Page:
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Sky Deutschland Ends Feud With Deutsche Telekom

NEXT IN LINE: Brian Sullivan
Alexander Beir/Getty Images

News Corp.'s German pay TV giant returns to the company's IPTV service after outbidding Telekom for top soccer rights.

COLOGNE, Germany – German pay TV group Sky Deutschland, in which Rupert Murdoch's News Corp. owns about 50 percent, capped what has been a turnaround year with a deal to begin carriage on its main rival - Deutsche Telekom's IPTV service Entertain.

The agreement, announced Friday, will see Sky Deutschland's entire pay-TV offering made available to Telekom's Entertain subscribers starting this summer. It is the first time Entertain, Germany's leading IPTV operation, will carry Sky, Germany's premier pay-TV service.

Telekom had tried to position Entertain, which is piped directly to Telekom's broadband customers, as an alternative to Sky and had siphoned off some of Sky's pay-TV subscribers. The teleco giant was a deep-pocketed bidder for rights to Germany's Bundesliga soccer, Sky's premiere programming asset. But Sky, in which Rupert Murdoch's News Corp. holds a 49.9 percent stake, shut out Telekom with a bold $2.5 billion (€1.94 billion) deal last April to take all pay, web-TV and IPTV rights to Bundesliga games for the 2013-2017 seasons.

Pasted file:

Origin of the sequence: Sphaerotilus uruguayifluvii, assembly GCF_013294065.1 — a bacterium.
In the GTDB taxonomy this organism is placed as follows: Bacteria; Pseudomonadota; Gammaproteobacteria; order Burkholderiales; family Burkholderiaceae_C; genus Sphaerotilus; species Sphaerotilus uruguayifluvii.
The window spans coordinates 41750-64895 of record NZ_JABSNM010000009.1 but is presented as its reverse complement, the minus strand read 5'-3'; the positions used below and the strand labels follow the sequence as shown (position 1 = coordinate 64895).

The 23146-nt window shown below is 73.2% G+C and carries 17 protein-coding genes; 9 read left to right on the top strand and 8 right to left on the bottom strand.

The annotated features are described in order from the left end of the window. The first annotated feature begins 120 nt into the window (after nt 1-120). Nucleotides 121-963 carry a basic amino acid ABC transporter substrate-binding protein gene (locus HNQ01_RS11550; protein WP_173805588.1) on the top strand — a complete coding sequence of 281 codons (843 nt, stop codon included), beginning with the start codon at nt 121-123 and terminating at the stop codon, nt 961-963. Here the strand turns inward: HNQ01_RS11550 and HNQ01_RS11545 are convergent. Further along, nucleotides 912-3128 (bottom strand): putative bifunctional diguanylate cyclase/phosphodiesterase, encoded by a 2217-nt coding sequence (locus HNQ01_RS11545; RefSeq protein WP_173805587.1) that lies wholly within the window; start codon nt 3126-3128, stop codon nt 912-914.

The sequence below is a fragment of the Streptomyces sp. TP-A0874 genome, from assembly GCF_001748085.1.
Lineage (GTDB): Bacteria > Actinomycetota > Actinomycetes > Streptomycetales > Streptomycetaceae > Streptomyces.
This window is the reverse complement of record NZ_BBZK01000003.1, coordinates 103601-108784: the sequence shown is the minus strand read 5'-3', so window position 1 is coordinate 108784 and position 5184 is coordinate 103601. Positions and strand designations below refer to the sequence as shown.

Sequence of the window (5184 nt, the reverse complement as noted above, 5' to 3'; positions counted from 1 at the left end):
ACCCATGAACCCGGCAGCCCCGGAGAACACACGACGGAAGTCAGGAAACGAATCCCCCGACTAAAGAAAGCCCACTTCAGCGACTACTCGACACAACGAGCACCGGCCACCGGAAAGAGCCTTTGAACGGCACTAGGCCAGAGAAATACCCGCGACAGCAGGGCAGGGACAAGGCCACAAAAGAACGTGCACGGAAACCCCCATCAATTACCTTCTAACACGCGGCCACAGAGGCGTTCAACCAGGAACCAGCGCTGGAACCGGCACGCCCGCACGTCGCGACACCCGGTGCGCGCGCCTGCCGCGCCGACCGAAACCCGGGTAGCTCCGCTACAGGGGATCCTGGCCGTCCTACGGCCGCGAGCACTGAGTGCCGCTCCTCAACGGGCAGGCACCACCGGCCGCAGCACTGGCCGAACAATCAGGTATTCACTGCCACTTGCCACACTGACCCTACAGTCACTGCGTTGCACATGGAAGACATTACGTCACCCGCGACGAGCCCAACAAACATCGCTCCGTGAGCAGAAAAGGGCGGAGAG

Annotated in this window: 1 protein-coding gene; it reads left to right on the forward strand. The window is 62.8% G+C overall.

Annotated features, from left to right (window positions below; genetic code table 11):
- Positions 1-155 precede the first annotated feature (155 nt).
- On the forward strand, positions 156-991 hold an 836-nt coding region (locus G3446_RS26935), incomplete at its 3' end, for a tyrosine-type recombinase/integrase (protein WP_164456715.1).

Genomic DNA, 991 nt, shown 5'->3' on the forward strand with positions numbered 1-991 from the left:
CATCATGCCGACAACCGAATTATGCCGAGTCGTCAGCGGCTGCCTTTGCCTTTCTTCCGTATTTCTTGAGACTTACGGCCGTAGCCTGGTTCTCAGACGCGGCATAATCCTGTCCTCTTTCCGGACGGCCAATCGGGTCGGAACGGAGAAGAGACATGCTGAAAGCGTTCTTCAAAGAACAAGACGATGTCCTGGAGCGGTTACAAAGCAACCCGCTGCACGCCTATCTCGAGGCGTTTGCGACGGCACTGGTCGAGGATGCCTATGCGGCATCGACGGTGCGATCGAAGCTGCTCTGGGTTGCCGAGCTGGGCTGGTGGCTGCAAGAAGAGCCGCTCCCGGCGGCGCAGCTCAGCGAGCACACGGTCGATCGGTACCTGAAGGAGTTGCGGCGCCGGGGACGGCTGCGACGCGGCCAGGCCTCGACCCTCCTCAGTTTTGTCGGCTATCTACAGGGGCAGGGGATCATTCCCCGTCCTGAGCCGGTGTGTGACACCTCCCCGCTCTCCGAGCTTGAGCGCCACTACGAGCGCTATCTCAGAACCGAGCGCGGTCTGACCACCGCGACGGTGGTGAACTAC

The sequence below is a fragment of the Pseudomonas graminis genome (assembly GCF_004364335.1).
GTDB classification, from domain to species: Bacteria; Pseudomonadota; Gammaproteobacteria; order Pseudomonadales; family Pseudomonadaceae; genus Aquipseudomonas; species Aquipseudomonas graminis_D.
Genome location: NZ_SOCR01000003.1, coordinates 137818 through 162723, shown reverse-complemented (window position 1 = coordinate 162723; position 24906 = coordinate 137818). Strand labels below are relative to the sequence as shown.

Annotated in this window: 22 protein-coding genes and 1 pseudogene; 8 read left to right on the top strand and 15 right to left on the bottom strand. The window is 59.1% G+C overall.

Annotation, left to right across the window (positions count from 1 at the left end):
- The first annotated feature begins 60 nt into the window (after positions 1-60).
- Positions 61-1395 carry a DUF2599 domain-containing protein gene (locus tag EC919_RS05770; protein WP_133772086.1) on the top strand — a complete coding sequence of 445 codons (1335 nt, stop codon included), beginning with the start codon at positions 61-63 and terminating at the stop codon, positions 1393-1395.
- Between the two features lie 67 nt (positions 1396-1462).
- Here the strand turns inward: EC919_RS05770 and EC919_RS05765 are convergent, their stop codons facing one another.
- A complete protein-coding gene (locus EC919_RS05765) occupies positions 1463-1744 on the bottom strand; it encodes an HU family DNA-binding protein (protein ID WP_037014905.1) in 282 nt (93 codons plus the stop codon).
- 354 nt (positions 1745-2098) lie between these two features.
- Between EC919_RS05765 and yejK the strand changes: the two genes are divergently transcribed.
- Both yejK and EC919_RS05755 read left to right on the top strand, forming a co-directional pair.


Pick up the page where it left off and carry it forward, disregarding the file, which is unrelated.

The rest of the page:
The deal left Telekom with little choice but to deal with Sky, or give up its soccer-mad subscribers accustomed to streaming Bundesliga matches on Entertain.

The final agreement will see Sky and Telekom cooperate for the length of the Bundesliga deal – from mid-2013 through mid-2017. Both companies will coordinate their marketing for Sky's services on Entertain.

It's another feather in the cap of Sky Deutschland CEO Brian Sullivan, who has proved doubters wrong by showing that it is possible to make money in German pay-TV. Sullivan ended 2012 with two straight profitable quarters after years of losses. Investors have embraced the long-suffering broadcaster. Sky Deutschland was the top gainer among European entertainment stocks last year as its shares nearly tripled to $5.45 (€4.13).